Posted Mar 1, 2009
69/100 75% Crips and Bloods: Made in America (2008) Stacy Peralta's visual style and sense of storytelling when applied to a weightier subject than surfing or skating actually works surprisingly well. ‐ Paste Magazine
Posted Mar 1, 2009
39/100 12% Pink Panther 2 (2009) The Pink Panther 2 is like the meat that Jeff Goldblum sent through the teleporter in The Fly: looks familiar, tastes weird. ‐ Paste Magazine
Posted Feb 11, 2009
50/100 40% He's Just Not That Into You (2009) While calculated to be grittier than the typical romantic comedy, it's still a shallow, sitcom view of complex human interactions. ‐ Paste Magazine
Posted Feb 6, 2009
72/100 83% Medicine for Melancholy (2008) The film weaves an intriguing commentary on race, class and personal identity, but the trick of minimalism is to hide ideas inside sparse scenes, and Jenkins is too often balancing over-stuffed conversations with undernourished carousel rides. ‐ Paste Magazine
Posted Jan 30, 2009
55/100 32% The Uninvited (2009) The Uninvited is an occasionally spooky, often silly, made-you-jump suspense film with a conclusion that's not quite whack enough to satisfy. ‐ Paste Magazine
Posted Jan 29, 2009
85/100 95% The Class (2008) Under Cantet's microscope, the school is a junction of urban lives. Raw and realistic, The Class picks apart the competing interests that hold kids, teachers and parents at loggerheads. ‐ Paste Magazine
Posted Jan 28, 2009
45/100 45% Hotel for Dogs (2009) There are movies that work for children and there are movies that work for all ages, and while I, as a grownup, prefer the latter, I'll have to admit that the kids in my screening of Hotel for Dogs liked it just fine. ‐ Paste Magazine
Posted Jan 16, 2009
54/100 72% The Curious Case of Benjamin Button (2008) The literal Benjamin Button that Fincher and Pitt have created with special effects is bland and passive even in the years when you'd think a reverse-ager would be most conflicted, fatalistic, or wise. ‐ Paste Magazine
Posted Dec 25, 2008
91/100 92% La Graine et le Mulet (The Secret of the Grain) (Couscous) (2007) The Secret of the Grain is one of the most remarkable films of 2008, in part because it masterfully extends certain sequences not only to let them play out before our eyes but also to invite reflection even as the film is still running. ‐ Paste Magazine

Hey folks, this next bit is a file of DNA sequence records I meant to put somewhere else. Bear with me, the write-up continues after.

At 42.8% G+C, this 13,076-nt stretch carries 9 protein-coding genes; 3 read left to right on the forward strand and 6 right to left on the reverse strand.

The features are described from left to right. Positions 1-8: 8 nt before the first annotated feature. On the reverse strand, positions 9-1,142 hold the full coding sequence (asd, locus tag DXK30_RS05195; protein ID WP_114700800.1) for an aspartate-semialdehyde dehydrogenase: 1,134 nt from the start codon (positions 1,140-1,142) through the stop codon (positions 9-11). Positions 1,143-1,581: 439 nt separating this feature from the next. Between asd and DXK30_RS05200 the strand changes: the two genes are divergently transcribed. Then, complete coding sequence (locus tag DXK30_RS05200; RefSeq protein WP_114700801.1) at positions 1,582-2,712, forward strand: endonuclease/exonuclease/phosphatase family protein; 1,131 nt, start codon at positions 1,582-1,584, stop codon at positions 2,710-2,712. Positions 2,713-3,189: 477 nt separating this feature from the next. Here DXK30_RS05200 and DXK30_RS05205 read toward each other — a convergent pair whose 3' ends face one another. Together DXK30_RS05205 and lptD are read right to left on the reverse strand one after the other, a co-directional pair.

Posted Dec 25, 2008
83/100 98% The Wrestler (2008) Aronofsky's unadorned portrait of a pro-wrestling has-been is built around a fantastic, physical performance by Mickey Rourke, captured with a style that renders his dingy world all the more strange, funny and heartbreaking. ‐ Paste Magazine
Posted Dec 22, 2008
31/100 27% Seven Pounds (2008) Seven Pounds is among the dumbest prestige films to vie for an award in this season of half-baked Oscar contenders. It's a waste of talent, a waste of two earnest performances, and a waste of forty good gallons of water. ‐ Paste Magazine
Posted Dec 18, 2008
79/100 94% Milk (2008) Harvey Milk is remembered as a local hero in San Francisco, and Sean Penn's joyful, deeply layered portrayal in an uncommonly graceful -- albeit conventional -- new biopic by Gus Van Sant gives us a pretty good idea why. ‐ Paste Magazine
Posted Dec 1, 2008
89/100 84% Rachel Getting Married (2008) The magic of the inverted suspense belongs in part to Demme's bold structure, which requires the patience to let scenes build, and in part to Anne Hathaway whose fierce and quivering performance is astonishing. ‐ Paste Magazine
Posted Oct 3, 2008
40/100 77% Appaloosa (2008) Appaloosa has a solid enough opening, and it should be fun just to watch things play out, what with the shootouts, the trains, the swagger at gunpoint. But the script (co-written by Harris) is alternately dumb and lifeless. ‐ Paste Magazine
Posted Sep 19, 2008
57/100 55% Battle in Seattle (2008) Boiled down to its minerals, Battle in Seattle feels a lot more like The Poseidon Adventure (1972) than a thorough examination of the moment. ‐ Paste Magazine
Posted Sep 19, 2008
28/100 15% Hounddog (2008) Instead of embracing its pulpy nature, it aims for seriousness, then gives us cornpone performances, a lightning bolt that triggers a tractor's ejector seat, and a simple-minded view of saintly black folk who possess a dangerous blues. ‐ Paste Magazine
Posted Sep 19, 2008
39/100 78% Burn After Reading (2008) The script chases its tail for an hour and a half and then conks out, tired and strangely satisfied with its catch. ‐ Paste Magazine
Posted Sep 12, 2008